Click the media player above to hear Starbucks CEO Howard Schultz talk about expanding the company's education initiative, as well as the lessons learned from the previous campaign.


Greece makes huge claim for Nazi era

BBC - Tue, 2015-04-07 02:00
Athens says Germany owes Greece nearly 279bn euros in war reparations for the Nazi occupation in World War Two.

A group of Atlanta educators caught cheating

Marketplace - American Public Media - Tue, 2015-04-07 02:00

Eleven educators in Atlanta’s public school system were convicted last week in what’s being called the largest cheating scandal in American history. The group included teachers, testing officials and school administrators in the state of Georgia.  

The cheating was discovered through an unrelated data analysis by state officials in 2009. They examined standardized tests from schools across the state and found that an overwhelming number of Atlanta’s public schools reported tests where the wrong answer was erased and replaced with the right answer.  

“What the takeaway is, as state prosecutors just proved, is there was a district wide conspiracy to  cheat on these standardized tests,” said Rose Scott, a reporter and co-host of A Closer Look on WABE, Atlanta’s NPR station.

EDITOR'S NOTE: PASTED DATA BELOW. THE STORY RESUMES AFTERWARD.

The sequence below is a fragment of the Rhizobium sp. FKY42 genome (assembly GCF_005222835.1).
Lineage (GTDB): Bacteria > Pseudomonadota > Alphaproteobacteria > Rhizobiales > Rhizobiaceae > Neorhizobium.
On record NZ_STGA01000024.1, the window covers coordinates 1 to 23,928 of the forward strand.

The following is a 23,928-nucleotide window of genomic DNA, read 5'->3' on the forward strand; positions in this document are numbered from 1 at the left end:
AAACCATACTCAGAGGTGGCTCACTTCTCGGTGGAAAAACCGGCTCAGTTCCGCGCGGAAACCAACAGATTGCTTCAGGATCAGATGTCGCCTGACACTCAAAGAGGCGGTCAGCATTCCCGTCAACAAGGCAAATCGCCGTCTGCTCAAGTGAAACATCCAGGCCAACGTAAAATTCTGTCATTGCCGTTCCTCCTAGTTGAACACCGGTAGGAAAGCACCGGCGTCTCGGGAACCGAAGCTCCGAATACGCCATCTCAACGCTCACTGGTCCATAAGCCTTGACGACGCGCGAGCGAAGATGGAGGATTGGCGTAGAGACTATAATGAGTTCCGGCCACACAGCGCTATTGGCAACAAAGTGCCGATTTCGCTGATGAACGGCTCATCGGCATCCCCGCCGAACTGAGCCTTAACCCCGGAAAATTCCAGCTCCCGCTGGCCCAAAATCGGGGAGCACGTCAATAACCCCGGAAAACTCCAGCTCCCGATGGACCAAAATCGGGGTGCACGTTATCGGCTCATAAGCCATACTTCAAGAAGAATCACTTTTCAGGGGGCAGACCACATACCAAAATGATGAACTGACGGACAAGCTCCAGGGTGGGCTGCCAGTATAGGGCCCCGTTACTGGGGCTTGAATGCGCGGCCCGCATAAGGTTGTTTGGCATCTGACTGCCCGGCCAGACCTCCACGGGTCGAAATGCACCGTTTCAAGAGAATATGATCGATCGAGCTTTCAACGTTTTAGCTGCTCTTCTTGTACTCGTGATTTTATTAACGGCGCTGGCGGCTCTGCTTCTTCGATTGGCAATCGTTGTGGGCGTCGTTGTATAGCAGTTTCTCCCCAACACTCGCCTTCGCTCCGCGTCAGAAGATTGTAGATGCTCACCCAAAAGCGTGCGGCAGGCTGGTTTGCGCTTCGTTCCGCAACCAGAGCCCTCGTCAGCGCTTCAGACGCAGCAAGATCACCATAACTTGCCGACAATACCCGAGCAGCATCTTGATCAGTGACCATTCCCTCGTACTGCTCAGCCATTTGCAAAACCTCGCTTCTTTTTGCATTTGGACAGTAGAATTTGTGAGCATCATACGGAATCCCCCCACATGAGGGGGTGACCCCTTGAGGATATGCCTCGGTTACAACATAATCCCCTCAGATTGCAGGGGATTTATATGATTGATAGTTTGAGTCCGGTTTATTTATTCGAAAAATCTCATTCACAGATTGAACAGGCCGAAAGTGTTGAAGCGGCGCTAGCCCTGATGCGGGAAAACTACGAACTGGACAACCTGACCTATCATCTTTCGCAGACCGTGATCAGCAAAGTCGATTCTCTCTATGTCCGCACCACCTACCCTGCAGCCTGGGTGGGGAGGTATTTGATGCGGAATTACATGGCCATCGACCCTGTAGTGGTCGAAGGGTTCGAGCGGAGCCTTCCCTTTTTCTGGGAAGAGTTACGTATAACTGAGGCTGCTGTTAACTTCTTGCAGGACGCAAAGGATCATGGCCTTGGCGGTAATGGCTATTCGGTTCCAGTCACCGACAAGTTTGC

It’s still unclear, said Scott, whether teachers influenced students to change test answers or changed the answers themselves. “It’s a combination of both according to state officials and state investigators,” she added.

The analysis was fair overall, said Scott, because the state officials had not singled out public schools in Atlanta.

“But when the data came back, it showed that there was a high number of wrong to right erasures,” she said.

The cheating has raised other questions about the Atlanta public school system - for example, 80 percent of the students in it are at or near the poverty level, said Scott.   

“A huge percentage of them need additional resources for taking this test, but those additional resources did not mean teachers changing answers just to pass them on to the next grade or teachers changing answers to meet a high standard that was set by the district to begin with,” said Scott.


Alcoa faces pressure to cut cost

Marketplace - American Public Media - Tue, 2015-04-07 02:00

Alcoa reports earnings this Wednesday. The aluminum manufacturer is hoping to boost earnings by producing less aluminum, or smelting. Increased competition, especially from China, is pressuring Alcoa to reduce costs, close smelting plants and focus on more sophisticated finished aluminum products. This part of a strategy to compete against China, which once produced 5 percent of the world’s aluminum. Now it produces 50. And it’s being exported. 

Click the media player above to hear more.